Churchill Madikida


Churchill Madikida   Churchill Madikida



I was born in Umtata in the Eastern Cape, and grew up in the same region in a small town called Butterworth. I am the oldest of five siblings, two brothers and two sisters. I passed my high school in 1990 but due to financial constraints could not continue with my tertiary education at the time. I worked as a cleaner, teaboy, and then as a salesman for a clothing department store and I was retrenched after four years.
In 1997, after some time without employment, I decided to go back to school and I enrolled to redo my matric at the Visual Arts and Crafts Academy in Johannersburg. In 1998 I was accepted at the Fine Arts Department at Wits University to persue my studies for a junior Bachelor of Fine Arts degree, which I completed in 2001. Currently I am doing my Masters in Fine Arts at Wits University. During my years as a student I have had the opportunity to visit countries like Sweden and France on student exchange and museum internship programmes.

In my art I try to focus more on histories, such as my history as an individual and as part of groups, such as my Xhosa ethnic identity, South African nationality, and of my global identity. In the past, I have been using different mediums such as drawing, painting, sculpture, and printmaking in trying to address my themes (recently I have also incorporated performance pieces).

My art is autobiographical and deals with my Xhosa and South African heritage as a form of positive identity and self-imagery, but it is also directed to the public at large so that people may learn about my culture. I reject some people's confinement through censorship that restricts our choices of representation. Through my art I aim to make societies understand themselves, risk self-examination, address issues, attitudes, and behaviors, and finally I aim to make those societies challenge themselves to be open to change.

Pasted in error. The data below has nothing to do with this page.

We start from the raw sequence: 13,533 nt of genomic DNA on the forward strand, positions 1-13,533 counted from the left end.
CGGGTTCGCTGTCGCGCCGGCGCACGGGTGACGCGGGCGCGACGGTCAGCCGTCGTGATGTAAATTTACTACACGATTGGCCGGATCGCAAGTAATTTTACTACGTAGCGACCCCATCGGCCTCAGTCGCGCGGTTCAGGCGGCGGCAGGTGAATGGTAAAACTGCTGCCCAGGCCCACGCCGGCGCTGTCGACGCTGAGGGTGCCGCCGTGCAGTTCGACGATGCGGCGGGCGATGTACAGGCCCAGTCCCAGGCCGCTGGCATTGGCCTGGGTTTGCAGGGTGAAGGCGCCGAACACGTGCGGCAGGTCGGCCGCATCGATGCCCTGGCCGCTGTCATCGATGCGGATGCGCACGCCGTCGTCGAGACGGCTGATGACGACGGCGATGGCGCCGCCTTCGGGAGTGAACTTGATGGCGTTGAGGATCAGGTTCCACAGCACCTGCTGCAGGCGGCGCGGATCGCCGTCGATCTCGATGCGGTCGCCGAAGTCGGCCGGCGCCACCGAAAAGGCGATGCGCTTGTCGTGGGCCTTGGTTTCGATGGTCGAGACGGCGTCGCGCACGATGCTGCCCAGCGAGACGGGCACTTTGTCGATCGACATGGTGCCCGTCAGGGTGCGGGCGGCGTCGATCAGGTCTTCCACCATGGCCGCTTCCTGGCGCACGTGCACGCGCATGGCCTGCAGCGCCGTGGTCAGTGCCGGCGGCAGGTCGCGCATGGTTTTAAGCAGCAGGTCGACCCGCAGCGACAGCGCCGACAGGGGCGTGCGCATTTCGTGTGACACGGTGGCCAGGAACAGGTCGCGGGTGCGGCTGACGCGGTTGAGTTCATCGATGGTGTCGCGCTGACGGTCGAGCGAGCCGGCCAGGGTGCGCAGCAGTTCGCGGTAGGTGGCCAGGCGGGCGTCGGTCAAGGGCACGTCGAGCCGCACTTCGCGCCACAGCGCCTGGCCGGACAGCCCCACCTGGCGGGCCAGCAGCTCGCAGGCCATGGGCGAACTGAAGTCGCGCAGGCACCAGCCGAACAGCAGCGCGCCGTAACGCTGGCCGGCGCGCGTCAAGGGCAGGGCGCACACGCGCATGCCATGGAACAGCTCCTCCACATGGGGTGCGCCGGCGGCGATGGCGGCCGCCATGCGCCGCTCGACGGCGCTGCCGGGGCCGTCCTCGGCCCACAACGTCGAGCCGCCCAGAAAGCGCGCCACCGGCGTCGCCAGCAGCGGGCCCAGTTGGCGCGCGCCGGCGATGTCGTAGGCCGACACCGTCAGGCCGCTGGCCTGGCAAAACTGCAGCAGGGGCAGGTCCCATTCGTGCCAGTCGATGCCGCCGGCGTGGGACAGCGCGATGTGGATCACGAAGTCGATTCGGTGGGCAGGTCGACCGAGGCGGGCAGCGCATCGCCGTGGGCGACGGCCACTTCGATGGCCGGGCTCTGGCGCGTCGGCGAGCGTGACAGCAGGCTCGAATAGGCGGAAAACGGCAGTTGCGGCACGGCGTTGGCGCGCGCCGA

I grew up being taught a very narrow, one-sided version of our South African history, an inaccurate, boring apartheid myth that excluded my ancestors. With my art I choose to reclaim the past, to explore my history and to work as a storyteller telling about our past, present, and future. Through visual representations, I connect the past to the present. It is my way of knowing what I know, a way to uncover how, where, and why I learned it, and a way to unlearn it. I think that in a society that preaches democracy and multiculturalism, it is important to have an art that expresses and illustrates diverse perspectives, even if it means producing controversial visual images that some people might not like.

I would like to believe that my culture is not interested in converting other people to our culture and belief system, but I think that its contribution to the human society in sharing its philosophies, ideas, and value systems is very significant. I belong to a group of artists who are critical and while crossing boundaries, change themselves, their art, and contribute to changing others' perceptions, imaginations, and visions of the world. I am not so naive as to think that one artist and his artworks can change the whole world, but it can be safely argued that art can contribute to the discussions and debates about issues that lead to certain changes in world perceptions about certain issues.

Churchill Madikida